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My bench press, aside from me not liking the motion of the exercise, nor the overrated outlook on it in general, is pretty crappy, even with attempts to improve it. I follow a strict regimen only limiting myself to myofibril training, no hypertrophy, but that hasn't been a problem at all; the problem seems to do with the form of it. I have seen videos demonstrating proper form and all, but when it comes to be actually doing it I fall short.

I have tried lowering the weight to work on repping with form, but all that does is weaken my one rep max if I don't stay heavy most of the time, or stimulates sarcoplasmic fluid, more muscle build up, but the weights don't get easier. Pyramids don't work for me because I'm tired before I get to the highest weight, and end up overworking/hurting myself, or causing delayed onset muscle soreness for days.

I can't seem to get it right. I will either incorporate too much chest, too little triceps, or the other way around, or some combined mess. I fail to "push" the weight cleanly with the load equally distributed between the aforementioned muscle groups, hence, I fatigue after only a couple of reps and often experience soreness instantly.

It is not like this for any other exercise besides bench, so here is what I surmised:

  1. I have a naturally weak chest and poor body form.
  2. I have bad biomechanical positioning, arms not short enough, and can't learn form, explaining a lot of why my bench rarely increases.
  3. Something else I can't think of.

PS: I have tried arched back, but doesn't make nary a difference at all, if any, in my poor bench.

I need some suggestions on how to achieve correct form and maximum performance.

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Are you comfortable in doing push-ups before moving on to bench press? –  Freakyuser Jun 12 '13 at 6:16
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What weights, reps, workout schedule are we talking about here? What are your other upper-body lifts like? Which form are you trying to mimic? What's going wrong, specifically? And if you don't know, then can you provide a video? Because others we're just stabbing in the dark. –  Dave Liepmann Jun 13 '13 at 21:05
    
Can you lift properly with the empty bar? –  Kate Jun 14 '13 at 17:08
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5 Answers 5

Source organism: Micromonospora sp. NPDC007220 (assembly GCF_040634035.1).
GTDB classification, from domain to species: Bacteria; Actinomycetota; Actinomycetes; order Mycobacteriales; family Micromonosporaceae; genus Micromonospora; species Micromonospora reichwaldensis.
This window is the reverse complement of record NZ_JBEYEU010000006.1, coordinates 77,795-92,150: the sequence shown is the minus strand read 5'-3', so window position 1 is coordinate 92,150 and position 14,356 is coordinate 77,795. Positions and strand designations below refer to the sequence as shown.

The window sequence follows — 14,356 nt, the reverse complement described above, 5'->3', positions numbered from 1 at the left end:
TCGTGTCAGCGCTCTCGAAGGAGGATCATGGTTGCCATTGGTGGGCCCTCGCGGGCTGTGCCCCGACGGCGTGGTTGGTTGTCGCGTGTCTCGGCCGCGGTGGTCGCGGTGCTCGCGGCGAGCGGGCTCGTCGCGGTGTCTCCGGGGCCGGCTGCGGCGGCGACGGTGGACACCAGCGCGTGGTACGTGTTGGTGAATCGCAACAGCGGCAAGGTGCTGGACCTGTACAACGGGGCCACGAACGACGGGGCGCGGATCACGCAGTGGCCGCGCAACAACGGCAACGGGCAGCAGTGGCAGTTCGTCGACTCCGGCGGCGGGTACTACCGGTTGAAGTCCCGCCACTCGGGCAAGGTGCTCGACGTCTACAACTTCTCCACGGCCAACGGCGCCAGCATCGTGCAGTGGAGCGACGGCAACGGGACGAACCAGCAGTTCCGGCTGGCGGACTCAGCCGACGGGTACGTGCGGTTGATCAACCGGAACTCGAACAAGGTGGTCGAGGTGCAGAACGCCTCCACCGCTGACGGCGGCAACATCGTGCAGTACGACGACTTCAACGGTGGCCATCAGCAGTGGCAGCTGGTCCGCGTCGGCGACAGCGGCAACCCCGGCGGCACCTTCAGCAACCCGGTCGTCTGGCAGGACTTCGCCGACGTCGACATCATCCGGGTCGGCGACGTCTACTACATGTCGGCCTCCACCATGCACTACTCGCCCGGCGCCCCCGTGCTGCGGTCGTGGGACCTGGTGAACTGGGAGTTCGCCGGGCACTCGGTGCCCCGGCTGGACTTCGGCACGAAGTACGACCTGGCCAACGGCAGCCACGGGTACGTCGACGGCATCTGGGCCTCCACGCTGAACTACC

Best way I found to fix my Bench Press problem was to start using a Smith Machine. The difference in how the muscles are activated is pretty minimal, see this study A comparison of muscle activation between a Smith machine and free weight bench press.

I am now rotating the Smith Machine with a regular Bench Press and I am seeing a significant difference now that my Pecs have gained some mass.

Quote from study:

PRACTICAL APPLICATIONS The bench press is a common exercise performed by both athletes and recreational lifters and prescribed by strength coaches and trainers. The results of the present study suggest that the free weight bench press may lead to an increased requirement for stabilization about the glenohumeral joint from muscles such as the medial deltoid. Sports such as basketball, baseball, tennis, racquetball, hockey, and volleyball include movements that require deltoid strength and stability about the glenohumeral joint. The strength coach may better serve his/her athletes by choosing the free weight bench over the Smith machine bench press because of its potential for more sports-specific muscular development. The results of the present study also suggest that it may be advantageous for those who have not developed the neuromuscular adapta- tions necessary for correct stabilization of the glenohumeral joint (patients in rehab, or novice weightlifters) to use the Smith machine bench press over its free weight counterpart because of its reduced requirement for stabilization of the glenohumeral joint. However, future research should examine training-related changes in activation and strength develop- ment of these muscles as a result of different modes of bench pressing.

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Can you include the important bits of the study in your answer? Link rot would make your answer less useful. –  Baarn Aug 14 '13 at 12:32
    
I have added some relevant information. –  Petter Olsson Aug 14 '13 at 12:37
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There isn't something about you that makes you unique when compared with other strength athletes. If you eat more and train more you are going to progress. This sport isn't rocket science, so I think part of the problem is you are over thinking it. Pick a program with a lot of volume (Texas Method, Madcow, Smolov jr, etc) and stick to it.

If you are stalling, and not gaining weight, try eating more. If you are stalling while gaining weight then things get tricky, and goes into much more depth than should be answered here.

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It sounds like you have no muscular endurance, and have reached the end of this cycle myophibrilar range training (1-6 reps per set). Bench likes volume. People with bigger arms tend to bench better than people with smaller arms.